On November 22, 2004, I posted Manitowoc Co. (MTW) on Stock Picks Bob's Advice on November 22, 2004, when it was trading at $38.29/share. Manitowoc Co. closed at $69.11 on 2/10/06, for a gain of $30.82 or 80.5% since posting!

On February 1, 2006, MTW announced 4th quarter 2005 results. For the fourth quarter ended December 31, 2005, revenue climbed 16% to $589 million. Diluted eps came in at $.47/share (excluding special items), up 34% from the same quarter last year. This was a strong report for MTW!

On November 26, 2004, I posted RPC (RES) on Stock Picks Bob's Advice when it was trading at $27.07. RES closed at $28.21, so at first glance it appears that the stock hasn't moved much since posting. However, a closer examination reveals that the stock had a 3:2 split 3/11/05, and then another 3/2 split on 12/13/05, giving my pick price an adjusted price of $27.07 x 2/3 x 2/3 = $12.03 (!). Thus, the pick had a gain of $16.18 or 134.5% since posting. Unfortunately, I didn't buy any shares of either of these two companies :(.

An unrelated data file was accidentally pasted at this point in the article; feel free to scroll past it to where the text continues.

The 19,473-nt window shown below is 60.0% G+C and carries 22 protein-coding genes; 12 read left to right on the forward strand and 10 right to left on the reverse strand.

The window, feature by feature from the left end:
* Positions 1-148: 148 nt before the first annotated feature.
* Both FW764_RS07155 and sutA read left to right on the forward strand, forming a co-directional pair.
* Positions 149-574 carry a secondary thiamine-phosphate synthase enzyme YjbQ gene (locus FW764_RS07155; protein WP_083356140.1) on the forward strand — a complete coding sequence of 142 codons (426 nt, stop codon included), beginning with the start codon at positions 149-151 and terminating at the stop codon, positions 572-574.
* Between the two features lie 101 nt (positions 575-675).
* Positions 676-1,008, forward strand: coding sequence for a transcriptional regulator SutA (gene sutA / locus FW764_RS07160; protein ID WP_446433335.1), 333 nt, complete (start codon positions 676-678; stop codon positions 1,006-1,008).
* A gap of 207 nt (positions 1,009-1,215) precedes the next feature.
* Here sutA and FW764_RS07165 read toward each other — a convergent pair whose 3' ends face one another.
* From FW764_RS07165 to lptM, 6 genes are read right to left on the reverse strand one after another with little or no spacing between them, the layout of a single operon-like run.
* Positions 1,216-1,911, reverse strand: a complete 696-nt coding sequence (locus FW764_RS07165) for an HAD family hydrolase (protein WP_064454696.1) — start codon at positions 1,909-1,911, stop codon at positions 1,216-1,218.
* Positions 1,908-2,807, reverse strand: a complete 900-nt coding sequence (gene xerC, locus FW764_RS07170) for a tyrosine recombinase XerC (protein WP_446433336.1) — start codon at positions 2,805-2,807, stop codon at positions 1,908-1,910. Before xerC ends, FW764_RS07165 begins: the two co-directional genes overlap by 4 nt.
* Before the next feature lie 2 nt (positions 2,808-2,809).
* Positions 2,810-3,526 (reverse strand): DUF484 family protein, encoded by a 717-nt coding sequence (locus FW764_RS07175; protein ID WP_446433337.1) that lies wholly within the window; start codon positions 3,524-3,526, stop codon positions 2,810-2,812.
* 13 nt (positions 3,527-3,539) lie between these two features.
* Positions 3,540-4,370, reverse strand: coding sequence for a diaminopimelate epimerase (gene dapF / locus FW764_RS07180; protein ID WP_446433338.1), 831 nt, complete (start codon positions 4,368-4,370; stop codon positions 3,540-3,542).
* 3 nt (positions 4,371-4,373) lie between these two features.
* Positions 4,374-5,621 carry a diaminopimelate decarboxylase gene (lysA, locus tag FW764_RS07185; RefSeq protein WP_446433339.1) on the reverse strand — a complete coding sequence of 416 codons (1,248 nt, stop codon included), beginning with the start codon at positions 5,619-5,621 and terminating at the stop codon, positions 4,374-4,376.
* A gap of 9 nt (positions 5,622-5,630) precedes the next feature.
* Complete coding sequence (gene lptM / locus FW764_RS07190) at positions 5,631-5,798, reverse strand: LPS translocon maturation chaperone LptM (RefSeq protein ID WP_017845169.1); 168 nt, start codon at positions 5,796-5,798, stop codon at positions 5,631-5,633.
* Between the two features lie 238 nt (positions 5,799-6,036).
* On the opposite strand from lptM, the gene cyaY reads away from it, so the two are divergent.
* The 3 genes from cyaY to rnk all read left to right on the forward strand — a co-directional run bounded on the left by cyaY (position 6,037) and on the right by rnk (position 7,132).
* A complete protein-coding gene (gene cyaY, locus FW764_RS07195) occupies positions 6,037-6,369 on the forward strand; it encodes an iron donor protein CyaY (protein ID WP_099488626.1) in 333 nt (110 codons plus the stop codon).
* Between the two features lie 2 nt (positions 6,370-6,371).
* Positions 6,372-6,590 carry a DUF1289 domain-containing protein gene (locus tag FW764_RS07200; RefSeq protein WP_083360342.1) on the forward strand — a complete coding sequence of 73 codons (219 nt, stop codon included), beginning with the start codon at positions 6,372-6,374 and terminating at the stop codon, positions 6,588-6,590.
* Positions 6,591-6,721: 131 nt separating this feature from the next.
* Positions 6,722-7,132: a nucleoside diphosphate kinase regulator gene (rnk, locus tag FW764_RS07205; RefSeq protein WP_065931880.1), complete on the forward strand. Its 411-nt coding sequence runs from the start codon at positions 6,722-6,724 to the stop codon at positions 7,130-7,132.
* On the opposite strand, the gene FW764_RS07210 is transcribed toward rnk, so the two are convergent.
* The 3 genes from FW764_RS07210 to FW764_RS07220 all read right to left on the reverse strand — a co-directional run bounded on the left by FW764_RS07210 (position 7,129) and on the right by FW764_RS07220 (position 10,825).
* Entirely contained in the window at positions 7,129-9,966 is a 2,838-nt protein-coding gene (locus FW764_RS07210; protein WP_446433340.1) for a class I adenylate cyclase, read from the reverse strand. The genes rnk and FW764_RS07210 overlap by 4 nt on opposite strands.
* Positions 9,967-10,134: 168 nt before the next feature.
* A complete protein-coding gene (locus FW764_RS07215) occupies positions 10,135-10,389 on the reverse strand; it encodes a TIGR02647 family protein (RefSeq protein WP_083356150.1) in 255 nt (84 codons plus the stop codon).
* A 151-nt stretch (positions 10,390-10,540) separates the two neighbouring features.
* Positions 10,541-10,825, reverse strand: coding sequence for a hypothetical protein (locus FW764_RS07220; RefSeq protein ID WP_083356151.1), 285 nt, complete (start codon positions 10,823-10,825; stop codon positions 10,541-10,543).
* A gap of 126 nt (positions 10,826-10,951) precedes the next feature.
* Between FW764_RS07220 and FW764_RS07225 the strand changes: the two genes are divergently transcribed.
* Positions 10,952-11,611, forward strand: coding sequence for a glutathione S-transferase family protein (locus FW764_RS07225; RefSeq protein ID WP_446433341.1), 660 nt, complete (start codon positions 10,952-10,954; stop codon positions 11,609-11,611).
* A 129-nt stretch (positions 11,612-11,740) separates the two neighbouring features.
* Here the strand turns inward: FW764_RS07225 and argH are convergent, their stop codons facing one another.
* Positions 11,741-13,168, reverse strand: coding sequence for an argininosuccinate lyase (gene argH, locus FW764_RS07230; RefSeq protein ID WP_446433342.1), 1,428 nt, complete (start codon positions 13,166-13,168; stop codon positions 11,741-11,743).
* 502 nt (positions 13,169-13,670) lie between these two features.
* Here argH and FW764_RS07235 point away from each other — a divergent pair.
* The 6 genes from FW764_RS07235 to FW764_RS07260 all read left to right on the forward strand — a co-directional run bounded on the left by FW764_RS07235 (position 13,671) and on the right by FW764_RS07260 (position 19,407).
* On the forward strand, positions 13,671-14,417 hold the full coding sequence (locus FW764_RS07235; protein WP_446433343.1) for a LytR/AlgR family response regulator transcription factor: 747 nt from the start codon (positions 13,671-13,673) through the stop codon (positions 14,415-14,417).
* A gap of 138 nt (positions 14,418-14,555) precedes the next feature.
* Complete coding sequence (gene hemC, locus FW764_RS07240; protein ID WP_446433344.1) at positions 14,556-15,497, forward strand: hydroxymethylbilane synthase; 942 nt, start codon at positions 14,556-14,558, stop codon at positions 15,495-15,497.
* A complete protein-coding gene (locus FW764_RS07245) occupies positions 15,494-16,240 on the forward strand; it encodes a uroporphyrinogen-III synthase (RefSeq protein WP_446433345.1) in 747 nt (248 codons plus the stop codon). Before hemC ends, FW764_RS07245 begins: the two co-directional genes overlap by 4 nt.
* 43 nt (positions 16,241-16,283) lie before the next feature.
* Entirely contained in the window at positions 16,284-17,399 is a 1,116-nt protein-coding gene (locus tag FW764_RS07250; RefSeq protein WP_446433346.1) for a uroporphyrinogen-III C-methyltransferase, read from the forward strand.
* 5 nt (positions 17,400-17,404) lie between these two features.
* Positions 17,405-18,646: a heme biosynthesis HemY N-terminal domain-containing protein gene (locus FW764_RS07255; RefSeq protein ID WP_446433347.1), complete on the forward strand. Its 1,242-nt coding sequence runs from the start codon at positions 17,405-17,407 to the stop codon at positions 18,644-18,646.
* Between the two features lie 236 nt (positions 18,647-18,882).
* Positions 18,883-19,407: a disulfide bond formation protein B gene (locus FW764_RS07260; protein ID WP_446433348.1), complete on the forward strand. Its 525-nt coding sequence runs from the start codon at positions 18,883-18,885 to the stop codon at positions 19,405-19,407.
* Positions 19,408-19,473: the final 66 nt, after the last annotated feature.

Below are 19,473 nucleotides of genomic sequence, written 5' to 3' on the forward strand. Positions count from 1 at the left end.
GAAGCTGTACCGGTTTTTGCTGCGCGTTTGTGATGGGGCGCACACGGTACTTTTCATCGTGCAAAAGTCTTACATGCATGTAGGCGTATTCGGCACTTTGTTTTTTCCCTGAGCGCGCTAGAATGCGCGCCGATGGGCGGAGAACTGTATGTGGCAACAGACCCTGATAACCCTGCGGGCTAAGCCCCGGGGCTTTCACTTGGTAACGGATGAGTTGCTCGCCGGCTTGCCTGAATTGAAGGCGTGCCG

On October 26, 2005, RES reported 3rd quarter 2005 results. For the quarter ended September 30, 2005, revenues increased 30.5% to $115.8 million, compared with $88.7 milion in the same quarter the prior year. Net income for the quarter was $23.1 million or $.53/diluted share compared with $10.2 million or $.24/diluted share the prior year. This was a terrific quarter and the stock continued to climb higher!

So how did we do? Do you have to ask? I was pretty lucky that week in November, 2004, with two stock picks; MTW gaining 80.5% and RES gaining 134.5%, for an average performance of 107.5% for these two stocks on the blog since their selection.

Please remember that past performance is NO guarantee of future price performance. And that I truly am an amateur investor. Anyhow, that's the review for the week. Next week I shall try to get to the week of November 29, 2004.

Thanks again for visiting. If you have any comments or questions, please feel free to email me at bobsadviceforstocks@lycos.com or just leave your comments right on the blog!